Wednesday, July 4, 2007




The boys working for Bernat saddle up the chestnut gelding Amazhig for me, I tied Raven in his bag onto the saddle, and off we went for a ride in the pre-Pyrenees mountains of Spain! Mine was a nice horse, very smooth, very responsive. I think he liked me because I scratched his ears, which were so terribly itchy his eyes rolled back in his head as I scratched this insides. We started walking up and up, up 'logging roads,' part of them connecting with a hiker/trekker trail that runs about 100 miles, and will take you through the Pyrenees into France.

I quizzed Bernat while we rode, continued picking his brain. How does he train? It depends, of course, on the horse, what race is coming up, how the horse is feeling and training. But in general, he might take the horse out 2 days on, 2 days off. If a 160 km ride is coming up, he might take him out on a long ride that week before. Just depends on the horse.

What about electrolytes? In general, he doesn't use them, but always, he listens to his horse and what he might need. He prefers to feed carrots and apples – natural things, and he will sometimes use the flora stuff for helping settle the stomach. But again, it just depends on the horse, and the day, and the ride, and each loop.

In all his methods – with horses and with people and with life, he always emphasizes that it shouldn't always be extreme, one way or the other. Find the medium that works, and stay open-minded to try something different, or change something if it needs changing – but always, always, listen to the horse and what he needs at that particular moment. It may be different every time. And after races, Bernat'll analyze every bit of the ride, and how his horse felt. Maybe he could have done something different on this loop; maybe he just got lucky and won this ride, but he could have done something better...

Feeding during races: he likes to take many different things for the horse to choose from. Ever notice how your horse will always try to eat some other horse's food? It's probably because the horse knows he needs something else that food might have in it. Or maybe he just wants a variety and he'll eat more if he has all the choices.

Bernat observed that some horses and riders or trainers just don't get along – it's just like people. You might see someone on the street, you don't know them at all, but you just get a feeling about them – ew, he's a creep, or hey, that must be a nice person. And when you meet them, same thing – some people you get along with famously, and some you just don't get on with at all. And it's the same with horses and people – sometimes they get on fine, sometimes they don't. The horse Shaman that won Florac came from a trainer that wasn't getting anywhere with him. Shaman and Cecile Demierre obviously hit it off!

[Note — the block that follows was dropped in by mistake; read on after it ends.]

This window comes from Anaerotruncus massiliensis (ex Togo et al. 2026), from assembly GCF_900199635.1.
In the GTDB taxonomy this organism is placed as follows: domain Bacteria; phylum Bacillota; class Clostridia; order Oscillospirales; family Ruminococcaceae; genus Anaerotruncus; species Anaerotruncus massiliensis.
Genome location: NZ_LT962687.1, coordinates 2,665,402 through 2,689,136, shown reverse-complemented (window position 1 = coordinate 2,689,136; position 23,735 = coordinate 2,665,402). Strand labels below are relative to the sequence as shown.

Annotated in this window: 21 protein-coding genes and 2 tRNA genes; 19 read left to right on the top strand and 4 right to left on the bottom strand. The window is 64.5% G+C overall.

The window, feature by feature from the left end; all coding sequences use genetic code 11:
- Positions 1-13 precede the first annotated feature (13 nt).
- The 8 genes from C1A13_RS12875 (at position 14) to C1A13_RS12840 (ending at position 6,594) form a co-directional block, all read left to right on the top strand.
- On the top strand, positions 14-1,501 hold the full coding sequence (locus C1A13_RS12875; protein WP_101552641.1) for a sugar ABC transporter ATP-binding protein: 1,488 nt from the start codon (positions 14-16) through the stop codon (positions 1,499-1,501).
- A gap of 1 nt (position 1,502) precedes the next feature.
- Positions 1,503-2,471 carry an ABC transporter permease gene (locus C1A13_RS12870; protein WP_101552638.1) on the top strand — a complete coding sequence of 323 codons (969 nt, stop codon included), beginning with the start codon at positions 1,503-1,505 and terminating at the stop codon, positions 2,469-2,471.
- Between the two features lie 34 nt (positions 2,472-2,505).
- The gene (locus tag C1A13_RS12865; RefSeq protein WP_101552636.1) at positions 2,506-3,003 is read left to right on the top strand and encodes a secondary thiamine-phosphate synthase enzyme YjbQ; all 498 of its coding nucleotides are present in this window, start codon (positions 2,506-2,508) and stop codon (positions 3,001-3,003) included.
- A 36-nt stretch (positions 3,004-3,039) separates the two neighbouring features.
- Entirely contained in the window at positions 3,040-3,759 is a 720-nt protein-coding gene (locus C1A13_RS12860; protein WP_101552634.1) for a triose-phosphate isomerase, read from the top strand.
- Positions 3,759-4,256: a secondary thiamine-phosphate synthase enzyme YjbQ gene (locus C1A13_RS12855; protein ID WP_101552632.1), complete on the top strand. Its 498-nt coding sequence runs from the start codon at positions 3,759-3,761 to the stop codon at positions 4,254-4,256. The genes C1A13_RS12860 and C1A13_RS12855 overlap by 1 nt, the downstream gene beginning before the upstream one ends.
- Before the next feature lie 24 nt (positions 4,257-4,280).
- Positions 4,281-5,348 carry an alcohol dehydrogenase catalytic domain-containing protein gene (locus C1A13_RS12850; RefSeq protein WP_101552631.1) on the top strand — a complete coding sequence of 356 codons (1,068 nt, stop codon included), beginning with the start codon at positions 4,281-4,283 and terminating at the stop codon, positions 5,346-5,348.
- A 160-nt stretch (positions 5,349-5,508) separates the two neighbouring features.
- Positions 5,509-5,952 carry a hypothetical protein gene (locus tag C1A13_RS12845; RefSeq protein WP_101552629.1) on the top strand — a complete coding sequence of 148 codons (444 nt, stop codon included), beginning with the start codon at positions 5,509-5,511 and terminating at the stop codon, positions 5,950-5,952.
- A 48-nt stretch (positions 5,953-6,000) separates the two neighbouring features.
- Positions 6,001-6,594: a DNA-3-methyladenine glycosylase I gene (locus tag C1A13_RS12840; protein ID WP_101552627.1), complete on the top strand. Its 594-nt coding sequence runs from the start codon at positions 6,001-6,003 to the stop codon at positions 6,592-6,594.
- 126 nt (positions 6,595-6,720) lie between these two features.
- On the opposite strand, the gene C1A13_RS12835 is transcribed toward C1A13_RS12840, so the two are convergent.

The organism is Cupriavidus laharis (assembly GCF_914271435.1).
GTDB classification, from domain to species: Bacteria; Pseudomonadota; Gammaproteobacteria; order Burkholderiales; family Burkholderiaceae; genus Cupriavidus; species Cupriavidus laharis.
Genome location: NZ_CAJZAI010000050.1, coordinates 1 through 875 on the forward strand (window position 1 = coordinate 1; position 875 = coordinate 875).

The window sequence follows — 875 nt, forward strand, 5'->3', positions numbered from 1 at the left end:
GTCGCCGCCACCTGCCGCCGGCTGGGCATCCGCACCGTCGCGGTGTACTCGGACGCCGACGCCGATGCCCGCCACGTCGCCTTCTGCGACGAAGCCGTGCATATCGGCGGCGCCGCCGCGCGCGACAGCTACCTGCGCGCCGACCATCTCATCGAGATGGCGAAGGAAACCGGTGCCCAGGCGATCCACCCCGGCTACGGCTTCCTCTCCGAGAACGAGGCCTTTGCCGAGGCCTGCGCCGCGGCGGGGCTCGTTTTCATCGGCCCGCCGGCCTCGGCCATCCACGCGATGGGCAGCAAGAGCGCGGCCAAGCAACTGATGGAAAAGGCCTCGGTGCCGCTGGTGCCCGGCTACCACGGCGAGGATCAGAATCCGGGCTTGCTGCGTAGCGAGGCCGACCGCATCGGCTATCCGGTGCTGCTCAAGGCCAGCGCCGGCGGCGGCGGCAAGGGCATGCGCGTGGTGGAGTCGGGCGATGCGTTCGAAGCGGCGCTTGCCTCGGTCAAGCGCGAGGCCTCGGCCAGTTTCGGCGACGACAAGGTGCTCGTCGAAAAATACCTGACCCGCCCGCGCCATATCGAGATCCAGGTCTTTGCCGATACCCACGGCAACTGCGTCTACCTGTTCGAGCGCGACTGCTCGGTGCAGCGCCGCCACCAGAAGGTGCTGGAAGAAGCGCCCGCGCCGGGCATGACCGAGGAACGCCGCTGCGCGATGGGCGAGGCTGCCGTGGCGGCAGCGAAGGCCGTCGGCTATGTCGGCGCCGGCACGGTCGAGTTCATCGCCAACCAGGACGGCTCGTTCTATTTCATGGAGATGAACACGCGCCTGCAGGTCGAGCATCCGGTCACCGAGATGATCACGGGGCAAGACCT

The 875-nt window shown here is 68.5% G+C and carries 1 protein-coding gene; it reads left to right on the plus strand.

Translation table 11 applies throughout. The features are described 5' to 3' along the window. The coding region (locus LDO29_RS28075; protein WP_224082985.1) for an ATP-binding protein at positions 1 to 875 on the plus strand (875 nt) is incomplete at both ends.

Our 4 horses had a good walk up, some of it steep, some of it on trails through the green rich forest, and when we got back onto a dirt road, we started trotting, switching-backing up and up, and the last few stretches we picked up a canter. My horse loped smoothly along, both of us squinting from the rocks flying up from the feet of Bernat's mount as they pelted us in the face. Up to the top we cantered, the top o' the world, where we had 3 directions of the compass spread out far below us – it was hazy/smoggy, but bello – beautiful! The Raven enjoyed the view too, and, I saw a couple of vultures hanging high in the wind updrafts.

We walked the horses on foot all the way down – the road was slick, and hard – no need to stress their joints riding them down. The Raven had a great time, and I gave my mount some more good ear scratches in thanks for the lovely ride.

After the ride, Neus served us and 3 children lunch (made and delivered by a woman in the village, because Neus doesn't have time to cook lunch and dinner for everybody). And that Neus, you have to watch her carefully, because she PILES the food on your plate! She has this sneaky way of dumping more and more food on your plate, and if you don't watch every second, she keeps piling more on! And when you grab for your plate, she pulls it back out of your reach and puts MORE ON! When you object, she keeps PILING IT ON! She did tell me that the cook way overcooks – she tells the cook “food for 4” when there are 6, or “food for 6” when there are 9, and the cook makes enough for 12 people – so maybe she doesn't want the food to go to waste, or she just wants to put meat on everybody's bones!

I sat down with my computer afterwards to write, I really did, but Neus said “Would you like to go riding with Bernat again?” Sure! So i put my computer away... but nothing was happening yet, Bernat was off doing something, so I laid down under the tree, near where Neus was reading a story, or telling a story to the kids... not sure because I dozed off for a Siesta... and sometime later Bernat was standing over me, “Hello!” “Uh – huh? What...?” “You want to go riding?” “Uh – yea!” “It's OK, we get the horses ready, you sleep 5 more minutes.” Oh no, I couldn't be such a Princess; I got up, though it took me a good 4 minutes to actually perform that function of getting up and staggering to the stables. I like the Spanish Siesta – especially when you have someone like Neus loading you up with a big lunch!